Abstract
In this paper, we establish a new proof of the existence and uniqueness of solution to stochastic functional differential equations with infinite delay at phase space BC((∞, 0]: R^{d}) which denotes the family of bounded continuous R^{d}valued functions φ defined on (∞, 0] with norm φ = sup_{∞ < θ≤0 }φ(θ).
Mathematics Subject Classification (2000): 60H05, 60H10.
Keywords:
existence; uniqueness; stochastic functional differential equations; infinite delay.1. Introduction
Stochastic differential equations (SDEs) are well known to model problems from many areas of science and engineering. For instance, in 2006, Henderson and Plaschko [1] published the SDEs in Science and Engineering, in 2007, Mao [2] published the SDEs, in 2010, Li and Fu [3] considered the stability analysis of stochastic functional differential equations with infinite delay and its application to recurrent neural networks.
In recent years, there is an increasing interest in stochastic functional differential equations(SFDEs) with finite and infinite delay under less restrictive conditions than Lipschitz condition. For instance, in 2007, Wei and Wang [4] discussed the existence and uniqueness of the solution for stochastic functional differential equations with infinite delay, in 2008, Mao et al. [5] discussed almost surely asymptotic stability of neutral stochastic differential delay equations with Markovian switching, in 2008, Ren et al. [6] considered the existence and uniqueness of the solutions to SFDEs with infinite delay, and in 2009, Ren and Xia [7], discussed the existence and uniqueness of the solution to neutral SFDEs with infinite delay. Furthermore, on this topic, one can see Halidias [8], Henderson and Plaschko [1], Kim [9,10], Ren [11], Ren and Xia [7], Taniguchi [12] and references therein for details.
On the other hand, Mao [2] discussed ddimensional stochastic functional differential equations with finite delay
where x_{t }= {x(t + θ): τ ≤ θ ≤ 0} could be considered as a C([τ, 0]; R^{d})value stochastic process. The initial value of (1.1) was proposed as follows:
Furthermore, Ren et al. [6] also considered the stochastic functional differential equations with infinite delay at phase space BC((∞, 0]; R^{d}) to be described below.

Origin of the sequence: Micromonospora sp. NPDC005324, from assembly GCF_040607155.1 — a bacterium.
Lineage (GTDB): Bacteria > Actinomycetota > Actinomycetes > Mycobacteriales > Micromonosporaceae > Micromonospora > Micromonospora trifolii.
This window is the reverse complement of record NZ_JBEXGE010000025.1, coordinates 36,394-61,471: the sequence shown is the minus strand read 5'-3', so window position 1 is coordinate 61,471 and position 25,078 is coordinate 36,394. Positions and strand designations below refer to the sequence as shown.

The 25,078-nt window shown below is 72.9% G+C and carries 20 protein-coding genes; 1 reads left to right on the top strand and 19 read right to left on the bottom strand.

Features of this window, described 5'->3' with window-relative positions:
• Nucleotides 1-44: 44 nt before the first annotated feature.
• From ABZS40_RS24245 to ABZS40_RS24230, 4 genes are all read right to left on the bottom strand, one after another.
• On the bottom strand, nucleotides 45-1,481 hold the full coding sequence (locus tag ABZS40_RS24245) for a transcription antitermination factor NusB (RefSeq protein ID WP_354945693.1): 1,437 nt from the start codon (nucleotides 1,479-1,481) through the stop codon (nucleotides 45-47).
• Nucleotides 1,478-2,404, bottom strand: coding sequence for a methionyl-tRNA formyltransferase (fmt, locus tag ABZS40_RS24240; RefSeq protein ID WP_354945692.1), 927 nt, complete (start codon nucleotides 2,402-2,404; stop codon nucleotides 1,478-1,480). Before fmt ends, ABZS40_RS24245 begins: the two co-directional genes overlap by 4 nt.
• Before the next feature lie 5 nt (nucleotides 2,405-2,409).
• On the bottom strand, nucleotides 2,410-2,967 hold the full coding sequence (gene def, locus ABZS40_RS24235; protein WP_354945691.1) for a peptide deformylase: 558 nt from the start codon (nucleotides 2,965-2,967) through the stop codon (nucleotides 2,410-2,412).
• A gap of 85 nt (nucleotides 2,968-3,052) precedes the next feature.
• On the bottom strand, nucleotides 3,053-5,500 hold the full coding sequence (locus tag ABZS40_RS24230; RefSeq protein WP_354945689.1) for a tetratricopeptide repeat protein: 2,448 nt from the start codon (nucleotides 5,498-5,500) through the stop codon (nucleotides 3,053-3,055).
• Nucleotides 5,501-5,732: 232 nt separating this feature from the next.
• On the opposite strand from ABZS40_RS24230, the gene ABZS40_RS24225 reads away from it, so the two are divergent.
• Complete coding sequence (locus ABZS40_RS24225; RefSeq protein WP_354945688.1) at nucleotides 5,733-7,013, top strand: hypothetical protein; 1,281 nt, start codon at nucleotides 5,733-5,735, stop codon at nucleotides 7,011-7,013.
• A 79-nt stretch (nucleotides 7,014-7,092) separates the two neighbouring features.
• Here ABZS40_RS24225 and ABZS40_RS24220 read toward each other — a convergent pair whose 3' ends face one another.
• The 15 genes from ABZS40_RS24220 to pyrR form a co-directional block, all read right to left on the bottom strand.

where x_{t }= {X(t + θ): ∞ ≤ θ ≤ 0} could be considered as a BC((∞, 0]; R^{d})value stochastic process. The initial value of (1.2) was proposed as follows:
Following this way, now we recall the existence and uniqueness of the solutions to the Equation 1.2 with initial data (1.3) under the nonLipschitz condition and the weakened linear growth condition. In this paper, we will give some new proof of the existence and uniqueness of the solutions to ISDEs under an alternative way.
2. Preliminary
Let  ·  denote Euclidean norm in R^{n}. If A is a vector or a matrix, its transpose is denoted by A^{T}; if A is a matrix, its trace norm is represented by
With all the above preparation, consider a ddimensional stochastic functional differential equations:
where x_{t }= {x(t + θ): ∞ < θ ≤ 0} can be considered as a BC((∞, 0]; R^{d})value stochastic process, where
be Borel measurable. Next, we give the initial value of (2.1) as follows:
To find out the solution, we give the definition of the solution of the Equation 2.1 with initial data (2.2).
Definition 2.1. [6]R^{d}value stochastic process x(t) defined on ∞ < t ≤ T is called the solution of (2.1) with initial data (2.2), if x(t) has the following properties:
(i) x(t) is continuous and
(ii)
(iii)
A solution x(t) is called as a unique if any other solution
□
The integral inequalities of Gronwall type have been applied in the theory of SDEs to prove the results on existence, uniqueness, and stability etc. [10,1316]. Naturally, Gronwall's inequality will play an important role in next section.
Lemma 2.1. (Gronwall's inequality). Let u(t) and b(t) be nonnegative continuous functions for t ≥ α, and let
where a ≥ 0 is a constant. Then
Lemma 2.2. (Bihari's inequality). Let u and b be nonnegative continuous functions defined on R_{+}. Let g(u) be a nondecreasing continuous function on R_{+ }and g(u) > 0 on (0, ∞). If
for t ∈ R_{+}, where k ≥ 0 is a constant. Then for 0 ≤ t ≤ t_{1},
where
and G^{1 }is the inverse function of G and t_{1 }∈ R_{+ }is chosen so that
for all t ∈ R_{+ }lying in the interval 0 ≤ t ≤ t_{1}.
The following two lemmas are known as the moment inequality for stochastic integrals which will play an important role in next section.
Lemma 2.3. [2]. If p ≥ 2,
then
In particular, for p = 2, there is equality.
Lemma 2.4. [2]. If p ≥ 2,
then
3. Existence and Uniqueness of the Solutions
In order to obtain the existence and uniqueness of the solutions to (2.1) with initial
data (2.2), we define
Now we begin to establish the theory of the existence and uniqueness of the solution. We first show that the nonLipschitz condition and the weakened linea growth condition guarantee the existence and uniqueness.